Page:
Note: Hunt is scheduled to speak at Crane's Money Fund Symposium on July 26th on the topic of "Parent Backing, Bailouts, No-Action Letters."
Fidelity Investments, the largest manager of money market mutual funds with over $490 billion (according to Crane's Money Fund Intelligence XLS as of 2/28), mailed its annual "2009 Shareholder Update" earlier this week. The mutual fund behemoth says it ended 2009 with $1.502 trillion in assets under management; money funds represented almost $488 billion, or 32.5% of this total. We excerpt from the annual report, which contains a number of comments and statistics on money funds, below.
Chairman Edward C. Johnson 3d writes in his annual letter, "In 1974, we started offering money market funds to retain assets when the stock market was floundering. We were among the first to offer a stable $1 net asset value (NAV), and we added a check-writing feature to our money funds, figuring that if we made it easy for people to get their money out, they'd be more likely to put it in."
Johnson says, "Today, we believe -- unlike the views of some competitor institutions -- that money market mutual funds perform a critical function in the U.S. economy. Having an intelligently managed and competitive marketplace for the investment savings of institutions and individuals -- which comprises more than just the banking industry -- should lead to a healtier investment environment and better serve the financial interests of the country."
He continues, "The right amount of intelligent regulation of money market mutual funds can only be a major help to both investors and those responsible entities that need cash. A healthy marketplace leads to a fair marketplace, and Fidelity is generally supportive of industry and regulatory efforts aimed at improving the overall safety and liquidity of money market funds. However, we also believe that regulatory changes should be carefully weighed so as not to undermine the potential benefits of money market funds."
Finally, in its "Money Market Funds" commentary, the annual report says, "Fidelity's money market funds outpaced at least 80% of their competition for the 14th consecutive year. Liquidity demands, interest rate volatility and rcredit quality improved in 2009, creating a more stable environment for Fidelity's money market fund managers. The group once again successfully achieved its two primary goals -- preserving the $1 net asset value and maintaining shareholder liquidity."
Once again, we feature excerpts from the SEC's Money Market Fund Reforms, the new changes to money fund regulations, or Rule 2a-7 of the Investment Company Act of 1940. Today, we look at the Rule's new "Stress Testing" mandate.
The SEC writes, "We are adopting amendments to rule 2a-7 to require the board of directors of each money market fund to adopt procedures providing for periodic stress testing of the money market fund's portfolio. Almost all of the commenters who addressed this matter supported requiring stress testing of fund portfolios, although several suggested changes from our proposal. Under the amended rule, a fund must adopt procedures that provide for the periodic testing of the fund's ability to maintain a stable net asset value per share based upon certain hypothetical events. These include an increase in short-term interest rates, an increase in shareholder redemptions, a downgrade of or default on portfolio securities, and widening or narrowing of spreads between yields on an appropriate benchmark selected by the fund for overnight interest rates and commercial paper and other types of securities held by the fund."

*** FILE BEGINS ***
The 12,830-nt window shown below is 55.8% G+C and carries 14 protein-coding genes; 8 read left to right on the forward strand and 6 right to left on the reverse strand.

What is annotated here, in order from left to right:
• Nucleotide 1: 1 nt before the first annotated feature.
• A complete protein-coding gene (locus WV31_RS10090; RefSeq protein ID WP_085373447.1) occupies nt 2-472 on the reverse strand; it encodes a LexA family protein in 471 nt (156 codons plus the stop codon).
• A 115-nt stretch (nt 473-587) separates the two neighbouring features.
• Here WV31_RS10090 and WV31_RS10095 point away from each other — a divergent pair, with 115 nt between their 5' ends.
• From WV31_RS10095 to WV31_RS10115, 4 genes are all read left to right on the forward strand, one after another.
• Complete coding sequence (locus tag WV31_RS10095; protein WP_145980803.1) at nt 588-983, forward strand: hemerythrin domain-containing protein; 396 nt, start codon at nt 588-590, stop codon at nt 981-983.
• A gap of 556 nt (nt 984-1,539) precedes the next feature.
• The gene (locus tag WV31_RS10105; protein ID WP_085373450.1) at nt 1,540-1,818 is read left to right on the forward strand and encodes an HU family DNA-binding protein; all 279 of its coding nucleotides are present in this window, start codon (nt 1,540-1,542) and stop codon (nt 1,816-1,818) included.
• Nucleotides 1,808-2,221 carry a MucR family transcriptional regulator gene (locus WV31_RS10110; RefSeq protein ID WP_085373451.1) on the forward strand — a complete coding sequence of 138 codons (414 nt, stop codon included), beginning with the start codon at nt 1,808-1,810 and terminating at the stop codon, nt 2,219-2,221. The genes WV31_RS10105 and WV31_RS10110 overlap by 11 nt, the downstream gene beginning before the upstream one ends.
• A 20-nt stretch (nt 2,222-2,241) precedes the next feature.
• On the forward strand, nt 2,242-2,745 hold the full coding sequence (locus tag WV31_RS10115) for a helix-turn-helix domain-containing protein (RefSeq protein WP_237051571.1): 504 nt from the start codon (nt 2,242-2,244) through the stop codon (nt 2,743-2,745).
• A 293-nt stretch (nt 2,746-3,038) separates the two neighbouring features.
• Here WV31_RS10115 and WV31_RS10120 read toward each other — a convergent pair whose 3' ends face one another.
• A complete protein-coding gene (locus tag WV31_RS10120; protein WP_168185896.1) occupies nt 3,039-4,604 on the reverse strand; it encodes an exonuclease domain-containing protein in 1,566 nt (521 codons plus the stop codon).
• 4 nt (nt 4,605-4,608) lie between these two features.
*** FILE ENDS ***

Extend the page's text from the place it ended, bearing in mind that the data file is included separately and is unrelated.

They continue, "Commenters differed on whether we should specify details for stress testing in addition to these hypothetical events. Because different tests may be appropriate for different market conditions and different money market funds, we believe that the funds are better positioned to design and modify their stress testing systems and have not included more specific criteria in the rule."
The SEC explains, "The amendment requires the testing to be done at such intervals as the fund board of directors determines appropriate and reasonable in light of current market conditions. This is the same approach that rule 2a-7 takes with respect to the frequency of shadow pricing. The rule does not, however, specifically require the board to design the portfolio stress testing, as may have been suggested by our proposing release. We agree with the many commenters that asserted that the board may not have sufficient expertise to construct appropriate stress tests for a fund. Each board may, of course, consider the extent to which it wishes to become involved in design of the stress tests."
They explain, "The rule also requires that the board receive a report of the results of the stress testing at its next regularly scheduled meeting, as proposed, and more frequently, if appropriate, in light of the results. We have added the requirement for more frequent reporting in light of results because we believe that the board should be apprised of test results when they indicate that the magnitude of hypothetical events required to cause the fund to break a buck (such as changes in interest rates or shareholder redemptions or a combination of factors) is slight when compared with actual conditions."